My trusted cameras in the field are the Olympus OMD EM1 MKII and the EM10 MKII. For street work in and around NYC I also use the Olympus PEN F. In late 2015, I switched from a Canon Full Frame body to a smaller, more portable micro four-thirds mirrorless system. Although larger sensors have their benefits, I find the ability to carry a lightweight system to be invaluable, especially for my travel photography. The image quality is outstanding, and this has translated into more creative work, and increased image sales. This flexibility along with post-production tools such as Adobe Lightroom and Alien Skin Exposure make it possible to enhance images in ways that are true to the actual scene.
The Pen F is one of my favorite cameras, and the one that gets carried with me most often. With its creative art filters, monochrome modes, and 20 megapixel sensor, it has a full set of features in a super portable and stylish package.
The EM1 MKII is a small powerhouse of a camera. It's the body I use most for wildlife and sports photography. With an amazing autofocus system and blazing speed, it's possible to capture the decisive moment even in high-speed action situations. With a weatherproof body, it can withstand even the most demanding conditions. The comfortable grip also provides excellent ergonomics when using longer telephoto lenses.
The OMD EM10 MKII is the most underrated camera in the Olympus line. It may not be as fast as the OMD EM1 MKII, but it's perfect for capturing scenics and landscape photography. Many of my favorite images from Iceland were captured with this body.
At just 0.26 pounds, the Olympus 17mm f1.8 is a lightweight phenom of a lens. With a classic 34mm equivalent focal length, it's ideal for city and street scenes. It's unobtrusive size makes it easy to blend in, and shoot without drawing unwanted attention. At f1.8 there is enough light to shoot in lowlight conditions while also creating super shallow depth of field. This lens is a constant companion to my Olympus Pen F.
Perhaps my most used lens, the Olympus 12-40mm f2.8 Pro is capable of handling just about anything. It's sharp, focuses fast, and while not a macro lens, has surprisingly good close-up capability. With an equivalent focal range of 24-80mm, this is a travel photographer's dream lens. Good things can come in small packages and this lens proves it. Built to last, this has a weatherproof design, making it usable even in the rain.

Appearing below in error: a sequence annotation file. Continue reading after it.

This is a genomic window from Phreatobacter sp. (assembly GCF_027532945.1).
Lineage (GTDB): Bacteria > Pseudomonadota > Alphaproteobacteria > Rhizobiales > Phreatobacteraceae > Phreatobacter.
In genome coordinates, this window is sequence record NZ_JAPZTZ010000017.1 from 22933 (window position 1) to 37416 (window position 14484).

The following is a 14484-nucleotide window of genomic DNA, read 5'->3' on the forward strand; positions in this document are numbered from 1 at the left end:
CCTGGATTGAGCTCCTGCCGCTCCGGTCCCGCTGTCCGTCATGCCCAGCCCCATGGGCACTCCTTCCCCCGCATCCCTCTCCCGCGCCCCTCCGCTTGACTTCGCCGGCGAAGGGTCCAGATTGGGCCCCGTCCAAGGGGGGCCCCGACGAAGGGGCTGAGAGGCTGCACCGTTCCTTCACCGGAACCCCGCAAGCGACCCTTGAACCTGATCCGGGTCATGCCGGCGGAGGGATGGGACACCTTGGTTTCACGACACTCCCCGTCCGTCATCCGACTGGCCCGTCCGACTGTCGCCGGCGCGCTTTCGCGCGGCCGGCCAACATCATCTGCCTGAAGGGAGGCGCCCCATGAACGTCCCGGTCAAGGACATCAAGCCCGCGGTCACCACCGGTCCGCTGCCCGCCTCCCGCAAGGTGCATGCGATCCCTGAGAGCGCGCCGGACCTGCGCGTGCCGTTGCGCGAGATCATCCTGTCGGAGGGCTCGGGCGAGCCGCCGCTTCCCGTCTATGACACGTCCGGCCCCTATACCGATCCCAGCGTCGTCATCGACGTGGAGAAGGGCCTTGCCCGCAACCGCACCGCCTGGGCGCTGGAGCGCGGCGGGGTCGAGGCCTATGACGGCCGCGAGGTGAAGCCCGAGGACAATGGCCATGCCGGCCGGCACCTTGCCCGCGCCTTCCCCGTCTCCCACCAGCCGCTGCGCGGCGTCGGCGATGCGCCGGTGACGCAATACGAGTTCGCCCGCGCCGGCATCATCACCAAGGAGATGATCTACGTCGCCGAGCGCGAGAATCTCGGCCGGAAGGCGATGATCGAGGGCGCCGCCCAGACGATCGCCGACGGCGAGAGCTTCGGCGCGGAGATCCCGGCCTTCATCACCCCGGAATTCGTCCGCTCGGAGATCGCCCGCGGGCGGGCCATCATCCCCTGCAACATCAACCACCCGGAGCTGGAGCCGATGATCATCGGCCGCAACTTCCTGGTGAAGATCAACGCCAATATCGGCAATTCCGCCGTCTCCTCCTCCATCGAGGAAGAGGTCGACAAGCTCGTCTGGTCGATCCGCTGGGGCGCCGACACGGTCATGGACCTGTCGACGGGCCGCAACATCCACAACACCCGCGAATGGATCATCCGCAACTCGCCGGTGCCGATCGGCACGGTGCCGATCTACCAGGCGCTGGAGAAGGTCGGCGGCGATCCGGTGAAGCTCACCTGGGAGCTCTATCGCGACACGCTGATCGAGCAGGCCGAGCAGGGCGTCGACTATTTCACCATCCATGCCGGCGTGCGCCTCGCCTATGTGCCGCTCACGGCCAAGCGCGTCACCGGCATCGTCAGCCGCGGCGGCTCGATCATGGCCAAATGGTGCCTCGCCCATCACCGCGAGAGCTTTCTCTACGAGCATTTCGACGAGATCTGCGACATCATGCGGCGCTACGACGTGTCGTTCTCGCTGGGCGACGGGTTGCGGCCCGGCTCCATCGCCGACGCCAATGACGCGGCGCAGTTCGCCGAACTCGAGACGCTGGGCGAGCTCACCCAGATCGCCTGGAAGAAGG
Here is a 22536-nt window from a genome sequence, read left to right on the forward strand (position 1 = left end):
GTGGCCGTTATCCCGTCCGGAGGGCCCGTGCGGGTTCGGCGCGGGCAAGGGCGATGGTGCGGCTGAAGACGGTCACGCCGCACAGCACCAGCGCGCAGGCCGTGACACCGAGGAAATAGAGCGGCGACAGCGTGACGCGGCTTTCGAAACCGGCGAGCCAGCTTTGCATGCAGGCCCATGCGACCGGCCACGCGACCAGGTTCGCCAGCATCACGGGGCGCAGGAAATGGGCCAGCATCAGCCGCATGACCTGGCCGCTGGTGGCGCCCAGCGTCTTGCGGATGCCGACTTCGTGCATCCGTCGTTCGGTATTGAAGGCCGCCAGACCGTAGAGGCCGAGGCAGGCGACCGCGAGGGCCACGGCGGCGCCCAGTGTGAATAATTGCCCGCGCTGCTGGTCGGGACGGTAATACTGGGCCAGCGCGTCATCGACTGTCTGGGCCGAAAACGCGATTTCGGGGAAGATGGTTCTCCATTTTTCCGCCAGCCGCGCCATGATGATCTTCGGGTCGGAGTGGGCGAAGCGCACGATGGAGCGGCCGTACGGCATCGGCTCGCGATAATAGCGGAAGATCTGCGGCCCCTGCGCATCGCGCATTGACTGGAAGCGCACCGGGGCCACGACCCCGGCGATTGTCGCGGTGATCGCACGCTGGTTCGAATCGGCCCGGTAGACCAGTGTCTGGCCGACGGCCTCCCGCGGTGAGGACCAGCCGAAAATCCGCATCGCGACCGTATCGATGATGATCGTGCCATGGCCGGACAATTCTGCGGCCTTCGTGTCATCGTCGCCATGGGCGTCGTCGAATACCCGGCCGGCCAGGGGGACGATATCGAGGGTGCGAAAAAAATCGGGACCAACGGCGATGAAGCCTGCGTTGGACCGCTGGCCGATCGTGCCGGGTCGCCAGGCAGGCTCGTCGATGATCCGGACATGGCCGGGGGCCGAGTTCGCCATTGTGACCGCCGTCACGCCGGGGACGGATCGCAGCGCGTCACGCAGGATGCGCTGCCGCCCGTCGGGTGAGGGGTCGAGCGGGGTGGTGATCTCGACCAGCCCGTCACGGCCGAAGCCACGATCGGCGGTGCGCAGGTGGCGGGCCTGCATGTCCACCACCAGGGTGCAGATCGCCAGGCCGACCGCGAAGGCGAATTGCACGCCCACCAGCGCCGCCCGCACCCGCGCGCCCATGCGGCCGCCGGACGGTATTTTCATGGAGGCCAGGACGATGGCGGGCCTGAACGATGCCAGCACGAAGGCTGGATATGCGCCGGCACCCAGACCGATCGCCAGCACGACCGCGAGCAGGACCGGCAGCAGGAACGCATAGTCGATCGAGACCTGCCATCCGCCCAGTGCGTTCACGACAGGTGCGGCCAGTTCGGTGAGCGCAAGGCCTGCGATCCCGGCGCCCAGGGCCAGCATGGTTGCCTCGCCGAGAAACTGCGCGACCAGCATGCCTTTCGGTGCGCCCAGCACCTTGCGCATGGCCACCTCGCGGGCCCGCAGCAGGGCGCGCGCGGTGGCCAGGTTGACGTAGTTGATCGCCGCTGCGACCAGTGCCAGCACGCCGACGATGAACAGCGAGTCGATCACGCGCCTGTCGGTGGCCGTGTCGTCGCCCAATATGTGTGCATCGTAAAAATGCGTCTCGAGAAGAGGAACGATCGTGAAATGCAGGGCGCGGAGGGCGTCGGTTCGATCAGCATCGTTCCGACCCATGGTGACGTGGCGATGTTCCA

If you're looking for an ultra sharp telephoto lens, you'll be hard pressed to find a better option than the Olympus 40-150mm f2.8 Pro. With an equivalent focal length of 80-300mm, this is the perfect telephoto lens for wildlife, birds in flight, aviation, and sports photography. Believe it or not, it also doubles as an outstanding closeup lens. I've used it to photography insects, flowers, and butterflies with frame-filling success. This is always paired with my OMD EM1 MKII for a super fast combo.
When a little extra reach is needed, the Olympus 1.4x converter is an outstanding addition to your kit. When paired with the 40-150mm f2.8, this becomes a 420mm f4 at the long end. This makes it powerful enough to capture clear images of distant wildlife and birds.
A circular polarizer is one of the most important tools you can have in your bag. Not only does it make skies pop, but it eliminates the glare on non-metallic surfaces. For dramatic landscapes, the Hoya CPL is the way to go.
For the last 10+ years, I've used one tripod, the Gitzo 1325 Carbon Fiber model. It has taken a beating and is still in great shape. FInding the right tripod is no easy task as there are a lot of variables to consider. This one was the best balance of stability, weight, and ruggedness. Best of all, there is no center column which makes it really simple to compose from the ground.
Paired with my Gitzo 1325 is the Kirk BH3 ballhead. I prefer ballheads to the traditional pan and tilt models which are hard to maneuver into position. With the ballhead, you can put the camera in nearly any direction quickly.